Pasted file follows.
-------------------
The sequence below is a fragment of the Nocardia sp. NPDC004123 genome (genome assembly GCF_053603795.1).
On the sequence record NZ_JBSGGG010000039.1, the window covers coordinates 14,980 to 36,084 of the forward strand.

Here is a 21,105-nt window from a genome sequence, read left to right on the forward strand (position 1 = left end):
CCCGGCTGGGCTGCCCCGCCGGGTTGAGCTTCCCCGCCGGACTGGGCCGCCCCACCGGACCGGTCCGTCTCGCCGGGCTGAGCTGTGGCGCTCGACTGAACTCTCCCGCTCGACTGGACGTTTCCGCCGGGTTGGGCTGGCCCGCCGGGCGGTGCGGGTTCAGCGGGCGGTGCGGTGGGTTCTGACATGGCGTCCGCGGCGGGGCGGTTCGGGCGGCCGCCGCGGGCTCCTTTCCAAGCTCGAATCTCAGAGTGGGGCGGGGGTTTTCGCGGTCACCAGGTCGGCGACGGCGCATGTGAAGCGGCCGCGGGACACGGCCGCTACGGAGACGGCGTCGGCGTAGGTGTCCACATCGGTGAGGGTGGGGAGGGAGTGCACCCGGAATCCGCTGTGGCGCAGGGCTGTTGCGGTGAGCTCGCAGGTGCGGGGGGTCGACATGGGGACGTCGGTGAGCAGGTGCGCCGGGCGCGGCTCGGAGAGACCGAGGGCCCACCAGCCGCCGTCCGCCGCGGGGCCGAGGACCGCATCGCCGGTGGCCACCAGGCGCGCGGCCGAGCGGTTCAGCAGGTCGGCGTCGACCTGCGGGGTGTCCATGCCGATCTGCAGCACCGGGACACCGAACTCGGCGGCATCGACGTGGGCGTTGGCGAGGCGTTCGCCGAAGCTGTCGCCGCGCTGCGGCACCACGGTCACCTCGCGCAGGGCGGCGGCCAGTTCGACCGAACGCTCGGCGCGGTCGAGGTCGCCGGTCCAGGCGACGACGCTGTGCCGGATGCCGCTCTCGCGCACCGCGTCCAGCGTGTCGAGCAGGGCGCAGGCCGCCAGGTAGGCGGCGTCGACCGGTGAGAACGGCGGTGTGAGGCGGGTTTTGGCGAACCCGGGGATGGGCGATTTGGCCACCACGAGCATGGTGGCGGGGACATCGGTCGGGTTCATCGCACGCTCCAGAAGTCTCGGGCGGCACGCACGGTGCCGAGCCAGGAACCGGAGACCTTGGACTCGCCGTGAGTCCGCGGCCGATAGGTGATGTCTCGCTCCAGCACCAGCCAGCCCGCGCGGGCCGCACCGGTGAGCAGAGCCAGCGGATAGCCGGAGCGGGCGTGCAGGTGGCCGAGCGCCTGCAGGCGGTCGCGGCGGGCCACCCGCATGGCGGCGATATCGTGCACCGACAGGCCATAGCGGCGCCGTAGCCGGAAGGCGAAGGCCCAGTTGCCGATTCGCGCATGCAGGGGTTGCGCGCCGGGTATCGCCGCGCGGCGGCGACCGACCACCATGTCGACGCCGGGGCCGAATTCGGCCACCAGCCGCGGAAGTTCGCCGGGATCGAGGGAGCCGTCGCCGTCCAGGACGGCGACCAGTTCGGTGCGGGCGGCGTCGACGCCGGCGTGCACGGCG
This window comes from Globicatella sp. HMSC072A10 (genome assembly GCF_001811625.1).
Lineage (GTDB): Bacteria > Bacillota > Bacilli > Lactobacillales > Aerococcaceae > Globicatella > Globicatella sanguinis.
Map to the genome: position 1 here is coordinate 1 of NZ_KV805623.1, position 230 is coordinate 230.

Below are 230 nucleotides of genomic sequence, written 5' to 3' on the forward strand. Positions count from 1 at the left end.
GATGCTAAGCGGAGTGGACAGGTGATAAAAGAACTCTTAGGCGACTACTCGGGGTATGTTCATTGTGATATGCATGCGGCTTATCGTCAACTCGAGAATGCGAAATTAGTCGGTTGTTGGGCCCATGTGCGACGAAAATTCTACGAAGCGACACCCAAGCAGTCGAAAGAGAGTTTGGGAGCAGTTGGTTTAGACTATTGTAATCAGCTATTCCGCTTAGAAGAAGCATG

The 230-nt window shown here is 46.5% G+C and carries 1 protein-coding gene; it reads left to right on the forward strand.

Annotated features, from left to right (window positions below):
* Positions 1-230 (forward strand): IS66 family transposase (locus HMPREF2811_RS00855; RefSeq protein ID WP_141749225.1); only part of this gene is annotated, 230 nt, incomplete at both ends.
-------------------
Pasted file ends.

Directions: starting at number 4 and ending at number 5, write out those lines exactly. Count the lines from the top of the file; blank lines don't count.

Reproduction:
CCCGGCTGGGCTGCCCCGCCGGGTTGAGCTTCCCCGCCGGACTGGGCCGCCCCACCGGACCGGTCCGTCTCGCCGGGCTGAGCTGTGGCGCTCGACTGAACTCTCCCGCTCGACTGGACGTTTCCGCCGGGTTGGGCTGGCCCGCCGGGCGGTGCGGGTTCAGCGGGCGGTGCGGTGGGTTCTGACATGGCGTCCGCGGCGGGGCGGTTCGGGCGGCCGCCGCGGGCTCCTTTCCAAGCTCGAATCTCAGAGTGGGGCGGGGGTTTTCGCGGTCACCAGGTCGGCGACGGCGCATGTGAAGCGGCCGCGGGACACGGCCGCTACGGAGACGGCGTCGGCGTAGGTGTCCACATCGGTGAGGGTGGGGAGGGAGTGCACCCGGAATCCGCTGTGGCGCAGGGCTGTTGCGGTGAGCTCGCAGGTGCGGGGGGTCGACATGGGGACGTCGGTGAGCAGGTGCGCCGGGCGCGGCTCGGAGAGACCGAGGGCCCACCAGCCGCCGTCCGCCGCGGGGCCGAGGACCGCATCGCCGGTGGCCACCAGGCGCGCGGCCGAGCGGTTCAGCAGGTCGGCGTCGACCTGCGGGGTGTCCATGCCGATCTGCAGCACCGGGACACCGAACTCGGCGGCATCGACGTGGGCGTTGGCGAGGCGTTCGCCGAAGCTGTCGCCGCGCTGCGGCACCACGGTCACCTCGCGCAGGGCGGCGGCCAGTTCGACCGAACGCTCGGCGCGGTCGAGGTCGCCGGTCCAGGCGACGACGCTGTGCCGGATGCCGCTCTCGCGCACCGCGTCCAGCGTGTCGAGCAGGGCGCAGGCCGCCAGGTAGGCGGCGTCGACCGGTGAGAACGGCGGTGTGAGGCGGGTTTTGGCGAACCCGGGGATGGGCGATTTGGCCACCACGAGCATGGTGGCGGGGACATCGGTCGGGTTCATCGCACGCTCCAGAAGTCTCGGGCGGCACGCACGGTGCCGAGCCAGGAACCGGAGACCTTGGACTCGCCGTGAGTCCGCGGCCGATAGGTGATGTCTCGCTCCAGCACCAGCCAGCCCGCGCGGGCCGCACCGGTGAGCAGAGCCAGCGGATAGCCGGAGCGGGCGTGCAGGTGGCCGAGCGCCTGCAGGCGGTCGCGGCGGGCCACCCGCATGGCGGCGATATCGTGCACCGACAGGCCATAGCGGCGCCGTAGCCGGAAGGCGAAGGCCCAGTTGCCGATTCGCGCATGCAGGGGTTGCGCGCCGGGTATCGCCGCGCGGCGGCGACCGACCACCATGTCGACGCCGGGGCCGAATTCGGCCACCAGCCGCGGAAGTTCGCCGGGATCGAGGGAGCCGTCGCCGTCCAGGACGGCGACCAGTTCGGTGCGGGCGGCGTCGACGCCGGCGTGCACGGCG
This window comes from Globicatella sp. HMSC072A10 (genome assembly GCF_001811625.1).